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Thread: Filing Nut for Low G Tuning

  1. #1

    Default Filing Nut for Low G Tuning

    I have a high G concert I want tune to low G. Is there a standard size I need to file the nut to, to accommodate the low G string?
    Also, do I have to use a nut file or can I get away with a triangular needle file?

    Thanks,
    Matt

  2. #2
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    Quote Originally Posted by ash13brook View Post
    I have a high G concert I want tune to low G. Is there a standard size I need to file the nut to, to accommodate the low G string?
    Also, do I have to use a nut file or can I get away with a triangular needle file?

    Thanks,
    Matt
    Technically, the size you need is just a little larger than the diameter of the string you're fitting ... not helpful, maybe, but accurate!

    What you do NOT want to use is a triangular file. The narrow bottom of the groove you'll cut is perfect for causing the string to jam (and probably snap) under tension. Ideally you want a circular "rat's tail" file of a diameter appropriate to the string you're fitting.

    Having said all that, I'd probably use a hacksaw blade, VERY SLOWLY AND CAREFULLY, just as I usually do, but I'd not recommend that to anyone who wasn't totally familiar with using a hacksaw on hard plastic material (eg. ukulele nut).

    What ever you do use, mask off the whole area with card and tape so there's absolutely no chance of damage when the tool slips, as it almost certainly will!

    Unless you cut into the wood you'll not do any damage that can't be easily recovered, so don't be put off, but do work very slowly!

    Good luck
    There are those who will wax lyrical about the ability to play a double shuffle with a split fan and a tight G-string ...
    it just makes me walk funny!

  3. #3

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    I didn't even think about that. I have the perfect blade for that. Is there any fine sanding needed? Or some graphite maybe?

    Matt

  4. #4

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    I've just ordered some low G strings, and it looks to me like if you go with a wound G, the diameter may be close enough to nylon/fluorocarbon that you won't need to modify the nut. That's what I'm hoping, anyway.
    Last edited by jackj; 08-24-2017 at 08:33 AM.

  5. #5
    Join Date
    Oct 2015
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    Why not try install the string into the existing slot and see what happens? I have Kala Tenor and have installed wound and non wound low G strings without modifying the nut. I have not perceived any problems. It it does not work, then you can risk filing the nut.

  6. #6
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    Quote Originally Posted by ash13brook View Post
    I didn't even think about that. I have the perfect blade for that. Is there any fine sanding needed? Or some graphite maybe?

    Matt
    Fine sanding shouldn't be necessary if you cut slowly and lightly, it'll only take a couple of light "wipes" with the blade to enlarge the existing slot ... graphite will never go amiss, even if it's not actually needed.

    If you do want to try installing the new string "to see how it goes" without any cutting, go slowly. If the string gets jammed in the slot that's potentially an immediate weak point that you may have to deal with later on.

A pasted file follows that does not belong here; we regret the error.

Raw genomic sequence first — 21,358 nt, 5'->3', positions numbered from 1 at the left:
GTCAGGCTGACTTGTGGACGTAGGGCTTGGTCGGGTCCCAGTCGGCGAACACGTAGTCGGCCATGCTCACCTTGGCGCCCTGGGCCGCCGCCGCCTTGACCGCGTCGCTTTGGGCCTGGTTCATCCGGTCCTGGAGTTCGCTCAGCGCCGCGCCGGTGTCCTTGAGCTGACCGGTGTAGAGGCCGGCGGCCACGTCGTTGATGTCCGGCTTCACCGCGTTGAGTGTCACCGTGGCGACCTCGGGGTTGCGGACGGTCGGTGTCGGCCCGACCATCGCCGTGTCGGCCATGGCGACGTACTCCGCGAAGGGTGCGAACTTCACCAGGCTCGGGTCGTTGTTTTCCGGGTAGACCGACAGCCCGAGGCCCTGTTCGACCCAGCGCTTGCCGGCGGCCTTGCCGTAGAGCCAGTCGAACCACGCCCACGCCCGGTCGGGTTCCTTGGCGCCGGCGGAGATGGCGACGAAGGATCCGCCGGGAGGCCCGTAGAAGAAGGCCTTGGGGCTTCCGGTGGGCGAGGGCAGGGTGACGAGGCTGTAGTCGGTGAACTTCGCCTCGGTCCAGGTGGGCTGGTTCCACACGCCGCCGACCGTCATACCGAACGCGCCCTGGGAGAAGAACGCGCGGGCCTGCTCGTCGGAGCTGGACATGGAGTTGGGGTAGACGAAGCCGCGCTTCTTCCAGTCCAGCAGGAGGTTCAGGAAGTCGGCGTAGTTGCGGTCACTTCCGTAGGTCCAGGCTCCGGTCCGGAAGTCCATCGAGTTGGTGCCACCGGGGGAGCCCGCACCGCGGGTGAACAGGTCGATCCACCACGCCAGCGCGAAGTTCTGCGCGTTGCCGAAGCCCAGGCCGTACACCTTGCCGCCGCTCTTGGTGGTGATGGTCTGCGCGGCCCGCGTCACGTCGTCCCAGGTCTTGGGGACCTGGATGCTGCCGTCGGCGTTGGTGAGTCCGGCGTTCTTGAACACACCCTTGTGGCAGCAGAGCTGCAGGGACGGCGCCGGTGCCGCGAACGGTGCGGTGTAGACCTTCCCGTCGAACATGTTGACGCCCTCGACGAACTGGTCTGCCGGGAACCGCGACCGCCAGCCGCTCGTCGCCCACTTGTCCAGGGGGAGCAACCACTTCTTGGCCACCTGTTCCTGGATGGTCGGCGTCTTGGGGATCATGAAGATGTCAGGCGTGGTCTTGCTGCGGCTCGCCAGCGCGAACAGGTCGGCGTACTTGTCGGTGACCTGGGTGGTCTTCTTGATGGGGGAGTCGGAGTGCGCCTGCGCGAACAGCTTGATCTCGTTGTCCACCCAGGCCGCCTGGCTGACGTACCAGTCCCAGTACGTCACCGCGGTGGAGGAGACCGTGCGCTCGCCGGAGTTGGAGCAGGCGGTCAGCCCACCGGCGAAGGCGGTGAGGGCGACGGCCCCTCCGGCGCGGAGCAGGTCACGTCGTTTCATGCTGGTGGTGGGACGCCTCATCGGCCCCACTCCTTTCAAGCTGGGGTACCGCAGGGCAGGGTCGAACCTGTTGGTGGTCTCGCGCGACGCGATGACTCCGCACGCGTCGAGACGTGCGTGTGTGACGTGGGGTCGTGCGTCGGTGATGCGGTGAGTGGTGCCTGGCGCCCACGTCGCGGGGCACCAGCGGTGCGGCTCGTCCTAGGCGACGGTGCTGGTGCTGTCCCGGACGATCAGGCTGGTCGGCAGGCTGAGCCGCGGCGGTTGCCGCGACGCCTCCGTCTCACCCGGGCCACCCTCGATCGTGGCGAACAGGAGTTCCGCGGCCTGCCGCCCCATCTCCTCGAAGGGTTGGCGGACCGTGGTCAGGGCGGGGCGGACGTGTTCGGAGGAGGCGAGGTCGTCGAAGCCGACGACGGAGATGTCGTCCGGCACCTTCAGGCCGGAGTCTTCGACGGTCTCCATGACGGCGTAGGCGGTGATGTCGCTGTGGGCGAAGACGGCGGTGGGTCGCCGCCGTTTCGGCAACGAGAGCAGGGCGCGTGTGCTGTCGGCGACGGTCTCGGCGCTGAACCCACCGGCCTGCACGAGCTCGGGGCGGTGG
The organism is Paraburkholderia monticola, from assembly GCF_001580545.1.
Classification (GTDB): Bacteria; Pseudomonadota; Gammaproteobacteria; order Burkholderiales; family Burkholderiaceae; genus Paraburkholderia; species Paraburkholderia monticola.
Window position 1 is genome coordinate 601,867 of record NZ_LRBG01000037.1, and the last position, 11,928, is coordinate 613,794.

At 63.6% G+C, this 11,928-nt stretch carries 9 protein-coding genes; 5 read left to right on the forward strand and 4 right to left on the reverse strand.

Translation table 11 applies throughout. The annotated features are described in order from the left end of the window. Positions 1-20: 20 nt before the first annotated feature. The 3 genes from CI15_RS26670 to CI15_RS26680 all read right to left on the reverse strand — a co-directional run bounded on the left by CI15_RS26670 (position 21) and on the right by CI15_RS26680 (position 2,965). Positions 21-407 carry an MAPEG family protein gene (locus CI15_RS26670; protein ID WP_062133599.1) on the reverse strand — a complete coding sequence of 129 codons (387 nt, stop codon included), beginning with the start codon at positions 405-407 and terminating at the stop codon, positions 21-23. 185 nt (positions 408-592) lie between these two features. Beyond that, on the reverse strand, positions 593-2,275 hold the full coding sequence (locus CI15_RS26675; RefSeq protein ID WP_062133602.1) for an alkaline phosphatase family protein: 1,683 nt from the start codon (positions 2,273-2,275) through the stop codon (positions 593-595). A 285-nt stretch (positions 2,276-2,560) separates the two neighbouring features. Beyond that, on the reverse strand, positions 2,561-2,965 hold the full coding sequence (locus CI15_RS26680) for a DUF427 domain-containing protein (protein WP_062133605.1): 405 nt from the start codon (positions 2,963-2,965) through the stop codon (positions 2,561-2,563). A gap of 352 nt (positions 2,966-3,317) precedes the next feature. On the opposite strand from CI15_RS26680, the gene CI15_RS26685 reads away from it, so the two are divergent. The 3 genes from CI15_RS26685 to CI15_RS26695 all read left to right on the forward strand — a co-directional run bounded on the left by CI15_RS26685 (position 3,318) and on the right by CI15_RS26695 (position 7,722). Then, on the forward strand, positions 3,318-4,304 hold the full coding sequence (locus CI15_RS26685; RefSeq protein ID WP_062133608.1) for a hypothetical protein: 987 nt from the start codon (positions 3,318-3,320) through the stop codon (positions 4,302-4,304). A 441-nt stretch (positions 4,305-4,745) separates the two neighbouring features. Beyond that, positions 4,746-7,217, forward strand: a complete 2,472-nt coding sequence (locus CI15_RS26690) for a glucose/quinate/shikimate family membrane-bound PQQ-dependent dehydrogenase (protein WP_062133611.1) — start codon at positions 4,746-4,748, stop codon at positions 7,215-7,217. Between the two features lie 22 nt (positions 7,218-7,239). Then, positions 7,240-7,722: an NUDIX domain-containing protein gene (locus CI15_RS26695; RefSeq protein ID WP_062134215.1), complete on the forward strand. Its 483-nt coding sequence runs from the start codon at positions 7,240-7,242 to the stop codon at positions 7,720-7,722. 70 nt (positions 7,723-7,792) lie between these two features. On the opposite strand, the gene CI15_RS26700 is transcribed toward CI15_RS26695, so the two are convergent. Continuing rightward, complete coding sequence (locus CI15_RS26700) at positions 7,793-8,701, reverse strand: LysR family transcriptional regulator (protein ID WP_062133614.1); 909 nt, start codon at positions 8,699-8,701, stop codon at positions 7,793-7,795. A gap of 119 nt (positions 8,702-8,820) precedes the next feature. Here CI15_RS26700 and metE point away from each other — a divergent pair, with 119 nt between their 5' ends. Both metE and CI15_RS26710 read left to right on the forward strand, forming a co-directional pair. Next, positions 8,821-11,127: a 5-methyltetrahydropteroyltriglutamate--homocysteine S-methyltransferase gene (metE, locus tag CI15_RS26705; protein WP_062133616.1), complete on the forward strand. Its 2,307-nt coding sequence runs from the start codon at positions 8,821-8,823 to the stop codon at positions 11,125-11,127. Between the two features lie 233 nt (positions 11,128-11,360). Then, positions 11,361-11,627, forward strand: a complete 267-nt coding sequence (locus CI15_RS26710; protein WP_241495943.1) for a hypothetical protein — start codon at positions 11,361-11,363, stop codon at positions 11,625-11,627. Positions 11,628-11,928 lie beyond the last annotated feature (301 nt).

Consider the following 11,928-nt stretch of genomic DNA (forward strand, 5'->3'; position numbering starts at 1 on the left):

I agree, wound low-G's can be thinner and may be less of an issue. Still does no harm to check that the string lies sweetly IN the slot before you start to tighten it, use a magnifier if necessary to ensure the string actually gets to the bottom of the slot without jamming.

    There are those who will wax lyrical about the ability to play a double shuffle with a split fan and a tight G-string ...
    it just makes me walk funny!

  7. #7
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    I've been using welding rod tip cleaners as round files for nut filing for a long time. You can get them in any decent hardware store for somewhere around US$ 5 for a complete set (approx 20 in various diameters). They are usually in a blue metal case.

    Ditto on the "don't use triangular files" comment. Nylon strings get pinched in the angle and often snap when tensioned..
    ...SteveZ

    Ukuleles: Martin T1K (T), Oscar Schmidt OU28T (T8), Lanikai LU-6 (T6), RISA Solid (C), Effin UkeStart (C)
    Banjo-Ukes: Duke 10 (T), Lanikai LB6-S (S)
    Tenor Guitars: Martin TEN515, Blueridge BR-40T
    Tenor Banjo: Deering Goodtime 17-Fret
    Mandolin: Burgess (#7)

    The inventory is always in some flux, but that's part of the fun.

  8. #8
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    I'd get the appropriate size nut slot file from Stewmac or some other supplier for the size of the string you intend to use. These files cut a round bottom slot for optimal sound transfer.Go slowly, checking often.
    Having said that, I'd first try the lo G without filing. That way, if you don't like it, there's no problem switching back

  9. #9

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    I guess I didn't consider trying the string first, either. For sure I'm not using a wound string just 'cuz. It's a $50 Kmise uke, so there's no reason not to think the nut that came with it might be sloppy enough to need no widening.
    I looked at a set of nut files, but I have tools for too many different things as it is - two roller boxes each with two top boxes. As soon as I bought nut files, I need a dedicated drawer, which would be nearly empty with only nut files in it, which of course would lead to more tools...and then, well, you get it.
    Thanks for the help so far.

    Matt

  10. #10
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    Fremont soloist squeekless low g, likely won't have to file.

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